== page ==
ScienceDaily (June 28, 2010) — Even though freshwater concentrations of mercury are far greater than those found in seawater, it's the saltwater fish like tuna, mackerel and shark that end up posing a more serious health threat to humans who eat them.

Link
Member Since: January 2, 2006 Posts: 127 Comments: 20469
375. cyclonebuster
9:32 PM GMT on June 29, 2010
The new "Dead Sea".


"The oil spill could enhance the size of the hypoxic zone through the microbial breakdown of oil, which consumes oxygen, but the oil could also limit the growth of the hypoxia-fueling algae," said R. Eugene Turner, Ph.D., professor of oceanography at Louisiana State University. "It is clear, however, that the combination of the hypoxic zone and the oil spill is not good for local fisheries."

Link
Member Since: January 2, 2006 Posts: 127 Comments: 20469
374. idontknowforsure
9:28 PM GMT on June 29, 2010
Quoting StSimonsIslandGAGuy:
So Idnontknowforsure are you saying that climate denialism can't be modeled? That there is no theory or hypothesis that denialism can be measured against? That denialism makes no predictions?

Sure looks like you are!
Quoting StSimonsIslandGAGuy:
So Idnontknowforsure are you saying that climate denialism can't be modeled? That there is no theory or hypothesis that denialism can be measured against? That denialism makes no predictions?

Sure looks like you are!


I find your remark really silly and perhaps a little stupid. Perhaps you didn't understand what I was trying to say.
I certainly didn't say the words or ideas you tried to put in my mouth. But, then you spend a lot of time doing that, don't you, putting words in people's mouths they never spoke. Kind of vile, a tactic like that.
Did you learn that from Karl Marx or Saul Alinsky?
Member Since: January 17, 2010 Posts: 0 Comments: 291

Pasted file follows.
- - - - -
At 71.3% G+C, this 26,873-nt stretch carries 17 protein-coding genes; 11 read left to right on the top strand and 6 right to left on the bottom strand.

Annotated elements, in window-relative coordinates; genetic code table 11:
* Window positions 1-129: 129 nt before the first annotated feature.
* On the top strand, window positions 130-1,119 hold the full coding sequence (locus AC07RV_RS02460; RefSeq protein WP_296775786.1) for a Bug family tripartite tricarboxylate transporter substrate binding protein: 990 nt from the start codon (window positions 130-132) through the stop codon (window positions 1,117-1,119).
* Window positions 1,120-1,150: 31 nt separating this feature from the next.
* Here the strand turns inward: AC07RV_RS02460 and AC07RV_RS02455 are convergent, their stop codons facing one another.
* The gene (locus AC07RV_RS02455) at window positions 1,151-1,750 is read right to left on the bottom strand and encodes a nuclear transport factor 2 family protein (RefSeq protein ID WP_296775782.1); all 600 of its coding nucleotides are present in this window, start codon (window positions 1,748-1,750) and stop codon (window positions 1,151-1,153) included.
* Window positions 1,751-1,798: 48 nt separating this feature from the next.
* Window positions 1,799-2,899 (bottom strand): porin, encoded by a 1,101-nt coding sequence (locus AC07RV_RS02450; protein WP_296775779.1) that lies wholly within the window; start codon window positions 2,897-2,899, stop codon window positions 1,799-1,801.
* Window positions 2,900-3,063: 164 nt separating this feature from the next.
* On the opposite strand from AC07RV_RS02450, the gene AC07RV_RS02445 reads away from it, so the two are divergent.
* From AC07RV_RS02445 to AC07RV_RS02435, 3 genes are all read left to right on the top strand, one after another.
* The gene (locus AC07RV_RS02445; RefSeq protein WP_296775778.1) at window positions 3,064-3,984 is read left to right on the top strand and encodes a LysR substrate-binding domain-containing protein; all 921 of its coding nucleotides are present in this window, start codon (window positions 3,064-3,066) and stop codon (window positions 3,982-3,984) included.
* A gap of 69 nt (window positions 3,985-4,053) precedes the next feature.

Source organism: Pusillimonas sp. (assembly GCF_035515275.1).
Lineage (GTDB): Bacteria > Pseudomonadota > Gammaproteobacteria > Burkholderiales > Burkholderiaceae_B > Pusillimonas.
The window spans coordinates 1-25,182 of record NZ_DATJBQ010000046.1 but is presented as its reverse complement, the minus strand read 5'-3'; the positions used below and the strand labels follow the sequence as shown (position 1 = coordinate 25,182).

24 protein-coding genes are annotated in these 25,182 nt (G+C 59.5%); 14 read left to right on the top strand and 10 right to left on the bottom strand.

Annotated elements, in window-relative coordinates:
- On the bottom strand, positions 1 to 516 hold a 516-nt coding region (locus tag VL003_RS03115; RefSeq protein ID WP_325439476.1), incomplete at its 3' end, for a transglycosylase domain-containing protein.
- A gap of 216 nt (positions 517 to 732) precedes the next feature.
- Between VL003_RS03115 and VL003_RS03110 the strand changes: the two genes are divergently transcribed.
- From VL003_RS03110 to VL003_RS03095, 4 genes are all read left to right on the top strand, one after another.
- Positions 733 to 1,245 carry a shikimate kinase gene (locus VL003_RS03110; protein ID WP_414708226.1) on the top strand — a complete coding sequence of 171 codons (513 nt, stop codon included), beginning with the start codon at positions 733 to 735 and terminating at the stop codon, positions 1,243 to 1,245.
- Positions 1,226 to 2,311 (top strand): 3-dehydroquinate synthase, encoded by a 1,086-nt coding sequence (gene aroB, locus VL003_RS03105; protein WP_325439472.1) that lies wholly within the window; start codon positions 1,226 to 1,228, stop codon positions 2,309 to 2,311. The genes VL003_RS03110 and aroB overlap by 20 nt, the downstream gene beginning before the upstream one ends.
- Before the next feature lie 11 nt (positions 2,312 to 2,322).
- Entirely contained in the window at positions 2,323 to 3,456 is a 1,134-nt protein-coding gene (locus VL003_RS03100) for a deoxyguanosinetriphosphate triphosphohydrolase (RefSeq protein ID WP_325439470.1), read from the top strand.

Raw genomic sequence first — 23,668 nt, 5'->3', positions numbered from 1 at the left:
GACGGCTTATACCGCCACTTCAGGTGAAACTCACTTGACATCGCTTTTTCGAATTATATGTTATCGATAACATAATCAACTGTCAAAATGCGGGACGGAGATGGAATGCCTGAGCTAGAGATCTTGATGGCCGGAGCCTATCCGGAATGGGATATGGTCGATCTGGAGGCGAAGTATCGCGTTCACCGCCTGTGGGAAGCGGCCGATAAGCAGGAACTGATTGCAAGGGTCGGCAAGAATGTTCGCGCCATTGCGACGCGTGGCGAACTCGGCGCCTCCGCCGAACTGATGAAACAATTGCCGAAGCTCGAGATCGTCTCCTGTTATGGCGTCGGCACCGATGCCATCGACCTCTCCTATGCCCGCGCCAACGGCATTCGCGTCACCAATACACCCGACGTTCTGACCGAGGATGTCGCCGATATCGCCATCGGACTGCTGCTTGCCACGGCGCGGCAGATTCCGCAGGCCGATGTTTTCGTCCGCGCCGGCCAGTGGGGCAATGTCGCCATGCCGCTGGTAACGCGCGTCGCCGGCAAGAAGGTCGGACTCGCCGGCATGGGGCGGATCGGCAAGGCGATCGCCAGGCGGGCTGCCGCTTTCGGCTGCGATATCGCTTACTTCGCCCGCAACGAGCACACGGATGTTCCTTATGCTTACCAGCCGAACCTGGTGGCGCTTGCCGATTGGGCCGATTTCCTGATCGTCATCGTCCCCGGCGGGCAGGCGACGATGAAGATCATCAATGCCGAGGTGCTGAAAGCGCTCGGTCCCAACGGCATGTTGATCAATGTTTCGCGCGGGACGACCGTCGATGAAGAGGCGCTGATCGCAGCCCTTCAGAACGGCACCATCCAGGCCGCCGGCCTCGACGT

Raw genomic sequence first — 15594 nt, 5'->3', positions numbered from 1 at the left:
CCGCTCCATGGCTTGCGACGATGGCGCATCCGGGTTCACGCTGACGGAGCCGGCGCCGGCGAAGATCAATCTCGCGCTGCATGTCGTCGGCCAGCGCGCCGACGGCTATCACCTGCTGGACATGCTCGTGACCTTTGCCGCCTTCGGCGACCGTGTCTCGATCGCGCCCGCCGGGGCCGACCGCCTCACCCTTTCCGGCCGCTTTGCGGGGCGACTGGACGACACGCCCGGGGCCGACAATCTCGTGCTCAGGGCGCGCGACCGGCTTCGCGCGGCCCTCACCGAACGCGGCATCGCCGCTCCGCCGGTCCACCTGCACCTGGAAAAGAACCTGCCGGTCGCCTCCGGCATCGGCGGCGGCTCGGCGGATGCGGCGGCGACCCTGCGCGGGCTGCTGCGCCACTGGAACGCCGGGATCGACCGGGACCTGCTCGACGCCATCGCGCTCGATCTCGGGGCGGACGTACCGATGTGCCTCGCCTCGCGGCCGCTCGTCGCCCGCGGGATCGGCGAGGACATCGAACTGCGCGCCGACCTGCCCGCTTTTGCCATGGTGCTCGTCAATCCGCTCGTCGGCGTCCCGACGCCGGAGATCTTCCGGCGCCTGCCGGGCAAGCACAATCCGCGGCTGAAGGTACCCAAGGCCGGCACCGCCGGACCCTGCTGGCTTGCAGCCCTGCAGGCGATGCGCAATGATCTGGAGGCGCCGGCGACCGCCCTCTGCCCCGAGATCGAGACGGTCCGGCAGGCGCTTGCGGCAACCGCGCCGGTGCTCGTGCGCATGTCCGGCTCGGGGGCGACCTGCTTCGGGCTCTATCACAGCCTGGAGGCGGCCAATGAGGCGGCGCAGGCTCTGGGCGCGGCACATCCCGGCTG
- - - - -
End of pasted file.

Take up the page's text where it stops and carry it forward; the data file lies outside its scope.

373. cyclonebuster
9:13 PM GMT on June 29, 2010
A new study shows the Arctic climate system may be more sensitive to greenhouse warming than previously thought, and that current levels of Earth's atmospheric carbon dioxide may be high enough to bring about significant, irreversible shifts in Arctic ecosystems.

Led by the University of Colorado at Boulder, the international study indicated that while the mean annual temperature on Ellesmere Island in the High Arctic during the Pliocene Epoch 2.6 to 5.3 million years ago was about 34 degrees Fahrenheit, or 19 degrees Celsius, warmer than today, CO2 levels were only slightly higher than present. The vast majority of climate scientists agree Earth is warming due to increased concentrations of heat-trapping atmospheric gases generated primarily by human activities like fossil fuel burning and deforestation.

Artist’s rendering of the Beaver Pond site on Ellesmere Island, in Canada's High Arctic, as it may have looked about 3 to 5 million years ago.

Link
Member Since: January 2, 2006 Posts: 127 Comments: 20469
372. sirmaelstrom
7:02 PM GMT on June 29, 2010
№ 371 @SSIGG

Hmmm...my post was largely meant to be sarcastic, as I'm not sure how much computing power would be required to compile and run some of the computer models anyway.

However, I have looked for this before without success yet apparently some of the IPCC models do seem to have source code available in the last link you posted (most do not). Of course,the last time I recall searching for this was a few years ago at least. Still, as my post implied that none were available, I will admit to being incorrect in this instance (I hate when that happens).